The Court notes, first of all, the Government’s argument that the evidence from M. was just one component of a body of evidence incriminating the applicant. Nevertheless, it has not been disputed that the other evidence was indirect, that it formed a part of a whole only when considered with the direct evidence from M., and that a decisive turning point in the trial came when M. changed his version and started incriminating the applicant. Accordingly, the Court finds that the evidence from M. constituted, if not the sole, then at least the decisive evidence against the applicant.
The Court reiterates that the use of statements given by witnesses in return for immunity or other advantages may cast doubt on the fairness of the proceedings against the accused and can raise difficult issues to the extent that, by their very nature, such statements are open to manipulation and may be made purely in order to obtain the advantages offered in exchange, or for personal revenge. The risk that a person might be accused and tried on the basis of unverified allegations that are not necessarily disinterested must not, therefore, be underestimated.
Accordingly, on the facts of the present case, the Court considers it appropriate to continue its analysis by looking at how the applicant’s objection was addressed at the domestic level and then to examine whether the domestic authorities may be said to have subjected the matter to an adequate degree of scrutiny.
In that connection, the Court notes first of all that the scrutiny by the appellate court appears to have been limited to any advantage M. might have received in the context of the trial for the murder of K. and did not in any way examine any advantage he might have received in the context of the prosecution for the murder of O. No details in relation to that prosecution have been disclosed to the Court. But it has remained an uncontested allegation of fact that after he had changed his version the respective charge was dropped, the investigation was closed and he was released from detention pending trial. None of the domestic courts dealing with the applicant’s case took any position as regards this fact.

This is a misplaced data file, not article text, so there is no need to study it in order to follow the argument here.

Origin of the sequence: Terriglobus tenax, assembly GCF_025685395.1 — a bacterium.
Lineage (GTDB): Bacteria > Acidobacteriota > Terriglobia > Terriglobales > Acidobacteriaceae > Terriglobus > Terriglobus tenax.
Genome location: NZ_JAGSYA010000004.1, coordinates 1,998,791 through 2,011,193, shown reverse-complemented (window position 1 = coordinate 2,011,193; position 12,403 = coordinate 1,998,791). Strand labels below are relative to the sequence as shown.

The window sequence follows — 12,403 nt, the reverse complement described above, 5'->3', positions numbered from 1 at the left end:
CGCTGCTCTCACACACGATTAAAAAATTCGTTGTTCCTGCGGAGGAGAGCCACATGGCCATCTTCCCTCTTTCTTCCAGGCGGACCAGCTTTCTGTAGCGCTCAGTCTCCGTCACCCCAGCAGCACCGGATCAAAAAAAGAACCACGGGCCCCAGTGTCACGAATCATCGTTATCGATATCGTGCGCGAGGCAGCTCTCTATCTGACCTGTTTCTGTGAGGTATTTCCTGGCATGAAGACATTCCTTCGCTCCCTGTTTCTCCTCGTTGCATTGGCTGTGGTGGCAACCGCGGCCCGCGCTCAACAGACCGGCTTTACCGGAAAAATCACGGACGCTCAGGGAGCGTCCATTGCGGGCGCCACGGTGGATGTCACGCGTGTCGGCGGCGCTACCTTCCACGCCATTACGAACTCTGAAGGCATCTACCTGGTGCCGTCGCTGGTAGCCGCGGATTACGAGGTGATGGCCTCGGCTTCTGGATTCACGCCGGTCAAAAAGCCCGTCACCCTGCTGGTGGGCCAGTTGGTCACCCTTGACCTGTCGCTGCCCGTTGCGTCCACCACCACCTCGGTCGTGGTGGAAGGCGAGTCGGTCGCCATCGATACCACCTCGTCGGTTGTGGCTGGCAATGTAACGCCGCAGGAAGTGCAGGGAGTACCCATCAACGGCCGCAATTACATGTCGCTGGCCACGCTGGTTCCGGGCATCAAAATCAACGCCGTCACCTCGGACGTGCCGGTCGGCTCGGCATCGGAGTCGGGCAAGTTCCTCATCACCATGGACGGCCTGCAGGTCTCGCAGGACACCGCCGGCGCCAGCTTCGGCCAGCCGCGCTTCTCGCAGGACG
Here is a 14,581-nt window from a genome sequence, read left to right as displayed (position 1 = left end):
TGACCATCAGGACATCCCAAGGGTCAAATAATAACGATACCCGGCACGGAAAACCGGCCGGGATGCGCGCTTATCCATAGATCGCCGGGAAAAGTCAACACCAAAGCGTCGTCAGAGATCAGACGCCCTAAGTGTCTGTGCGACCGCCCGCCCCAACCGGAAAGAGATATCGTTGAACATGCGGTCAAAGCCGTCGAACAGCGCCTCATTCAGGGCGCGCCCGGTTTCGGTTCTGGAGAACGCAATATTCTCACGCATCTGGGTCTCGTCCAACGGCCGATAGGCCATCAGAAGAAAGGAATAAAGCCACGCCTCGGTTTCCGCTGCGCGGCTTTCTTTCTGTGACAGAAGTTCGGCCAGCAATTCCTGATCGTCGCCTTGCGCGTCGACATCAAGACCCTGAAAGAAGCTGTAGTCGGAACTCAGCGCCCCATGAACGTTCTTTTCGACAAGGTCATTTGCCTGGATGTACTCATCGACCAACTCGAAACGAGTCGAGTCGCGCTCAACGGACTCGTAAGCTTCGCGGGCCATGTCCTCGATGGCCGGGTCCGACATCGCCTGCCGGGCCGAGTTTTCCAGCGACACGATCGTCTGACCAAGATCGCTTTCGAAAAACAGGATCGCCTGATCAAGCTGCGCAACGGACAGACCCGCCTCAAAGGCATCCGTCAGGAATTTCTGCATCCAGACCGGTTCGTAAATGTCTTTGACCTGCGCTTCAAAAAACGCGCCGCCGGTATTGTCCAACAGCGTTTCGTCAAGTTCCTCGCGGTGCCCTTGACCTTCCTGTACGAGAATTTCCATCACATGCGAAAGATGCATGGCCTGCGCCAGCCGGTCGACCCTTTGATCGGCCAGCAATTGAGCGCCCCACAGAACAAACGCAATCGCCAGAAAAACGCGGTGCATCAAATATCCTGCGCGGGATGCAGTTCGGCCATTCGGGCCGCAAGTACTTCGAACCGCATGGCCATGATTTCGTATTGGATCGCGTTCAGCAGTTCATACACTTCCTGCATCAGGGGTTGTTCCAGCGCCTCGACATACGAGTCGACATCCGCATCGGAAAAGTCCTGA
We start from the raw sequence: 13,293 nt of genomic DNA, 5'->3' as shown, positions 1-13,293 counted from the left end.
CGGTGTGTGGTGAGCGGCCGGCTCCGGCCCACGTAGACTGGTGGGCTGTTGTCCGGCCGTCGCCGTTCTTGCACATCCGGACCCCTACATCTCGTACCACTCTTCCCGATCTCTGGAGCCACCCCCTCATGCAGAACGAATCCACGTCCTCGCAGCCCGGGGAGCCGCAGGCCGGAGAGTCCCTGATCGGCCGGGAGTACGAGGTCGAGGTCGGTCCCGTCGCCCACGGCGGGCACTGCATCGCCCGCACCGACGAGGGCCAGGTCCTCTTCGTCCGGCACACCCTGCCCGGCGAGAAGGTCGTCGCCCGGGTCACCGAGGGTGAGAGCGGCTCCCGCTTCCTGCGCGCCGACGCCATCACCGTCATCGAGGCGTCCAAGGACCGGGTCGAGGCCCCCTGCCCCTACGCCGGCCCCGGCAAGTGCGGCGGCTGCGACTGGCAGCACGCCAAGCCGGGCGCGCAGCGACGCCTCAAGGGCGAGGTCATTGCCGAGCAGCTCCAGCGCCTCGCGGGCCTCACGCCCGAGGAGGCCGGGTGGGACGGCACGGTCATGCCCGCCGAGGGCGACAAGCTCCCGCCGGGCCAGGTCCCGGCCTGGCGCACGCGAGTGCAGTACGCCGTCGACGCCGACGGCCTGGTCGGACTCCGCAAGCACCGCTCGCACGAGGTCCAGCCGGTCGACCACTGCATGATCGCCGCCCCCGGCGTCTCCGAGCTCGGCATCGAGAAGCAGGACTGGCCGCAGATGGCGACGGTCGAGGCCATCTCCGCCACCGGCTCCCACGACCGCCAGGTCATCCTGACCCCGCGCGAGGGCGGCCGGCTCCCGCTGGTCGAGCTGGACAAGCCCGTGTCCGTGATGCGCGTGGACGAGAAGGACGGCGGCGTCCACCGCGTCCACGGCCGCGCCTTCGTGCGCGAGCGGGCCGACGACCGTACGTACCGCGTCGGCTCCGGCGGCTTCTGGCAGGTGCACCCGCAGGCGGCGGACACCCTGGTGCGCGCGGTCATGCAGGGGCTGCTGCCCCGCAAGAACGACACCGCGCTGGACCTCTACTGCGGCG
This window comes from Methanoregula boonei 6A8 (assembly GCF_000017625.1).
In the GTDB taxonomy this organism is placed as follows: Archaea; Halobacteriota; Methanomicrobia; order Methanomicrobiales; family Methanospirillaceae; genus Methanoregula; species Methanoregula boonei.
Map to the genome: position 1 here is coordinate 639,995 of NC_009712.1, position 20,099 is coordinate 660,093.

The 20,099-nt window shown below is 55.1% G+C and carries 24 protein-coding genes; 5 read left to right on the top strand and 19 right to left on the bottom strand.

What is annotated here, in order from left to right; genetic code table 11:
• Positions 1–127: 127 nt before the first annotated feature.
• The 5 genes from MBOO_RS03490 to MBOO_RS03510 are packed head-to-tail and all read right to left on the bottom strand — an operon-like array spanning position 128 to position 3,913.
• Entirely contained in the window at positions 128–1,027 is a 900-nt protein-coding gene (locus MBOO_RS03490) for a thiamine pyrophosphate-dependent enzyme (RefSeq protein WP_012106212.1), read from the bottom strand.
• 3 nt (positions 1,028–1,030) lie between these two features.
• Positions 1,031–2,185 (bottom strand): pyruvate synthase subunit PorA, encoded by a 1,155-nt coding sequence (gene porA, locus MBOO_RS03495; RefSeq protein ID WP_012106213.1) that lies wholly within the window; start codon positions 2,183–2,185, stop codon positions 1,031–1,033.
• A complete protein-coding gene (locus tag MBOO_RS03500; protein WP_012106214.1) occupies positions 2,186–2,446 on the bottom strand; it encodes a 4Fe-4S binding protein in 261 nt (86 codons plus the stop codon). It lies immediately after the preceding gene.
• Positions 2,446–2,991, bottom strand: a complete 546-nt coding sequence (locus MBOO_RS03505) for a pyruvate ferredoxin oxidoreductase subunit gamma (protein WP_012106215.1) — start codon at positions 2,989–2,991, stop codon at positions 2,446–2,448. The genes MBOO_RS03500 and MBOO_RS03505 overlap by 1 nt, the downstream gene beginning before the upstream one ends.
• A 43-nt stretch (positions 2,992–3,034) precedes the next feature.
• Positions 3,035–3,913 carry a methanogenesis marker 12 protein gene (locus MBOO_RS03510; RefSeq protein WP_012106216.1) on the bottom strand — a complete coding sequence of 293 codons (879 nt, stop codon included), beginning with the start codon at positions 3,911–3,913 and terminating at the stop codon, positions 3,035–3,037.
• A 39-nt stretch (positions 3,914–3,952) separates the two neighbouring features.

In these circumstances, the domestic courts cannot be said to have scrutinised the applicant’s argument with reference to its factual basis in its entirety.
At the same time, the Court notes that it has been neither argued nor established otherwise that any particular consideration was given in the assessment of the evidence from M. in the applicant’s trial to the fact that it originated from a witness who was, by his own account, himself involved in the offence. To the contrary, it would rather appear that this evidence was examined and assessed by the domestic courts as any ordinary evidence would be.
Συναφώς, το Δικαστήριο επισημαίνει ότι το μέγεθος του ελέγχου που απαιτείται για τα αποδεικτικά στοιχεία από έναν μάρτυρα συσχετίζεται με τη σπουδαιότητα του πλεονεκτήματος που αποκομίζει ο μάρτυρας αυτός ως αντάλλαγμα για τα αποδεικτικά στοιχεία που καταθέτει. Στην προκειμένη περίπτωση, το πλεονέκτημα που απέκτησε ο μάρτυρας Μ. υπερβαίνει τη μείωση της ποινής ή του οικονομικού οφέλους, αλλά ουσιαστικά ισοδυναμεί με ατιμωρησία για το αδίκημα που κατηγορείτο.
In that regard, the Court notes that the intensity of scrutiny called for with regard to evidence from an accomplice has a correlation with the importance of the advantage that the accomplice obtains in return for the evidence he or she gives. In the present case, the advantage obtained by M. went beyond a reduction of sentence or financial benefit, but practically meant impunity for an offence of unlawful killing.
As regards any judicial review of matters concerning M.’s plea‑bargain arrangements in the applicant’s own trial, as has been noted above, the review by the appellate court was inadequate , whereas the higher courts failed to respond to his argument altogether. Moreover, it is noted that all the decisions concerning the prosecution of M. were taken under the sole responsibility of the prosecution service with no element of any judicial control.
Accordingly, in view of the importance of the evidence from M. in the applicant’s trial, the Court finds that, on the specific facts of the present case, its use at the trial was not accompanied by appropriate safeguards so as to ensure the overall fairness of the proceedings.
Violation of Article 6
Just satisfaction: 5,000 euros (EUR) for non-pecuniary damage and EUR 8,000 for costs and expenses(echrcaselaw.com).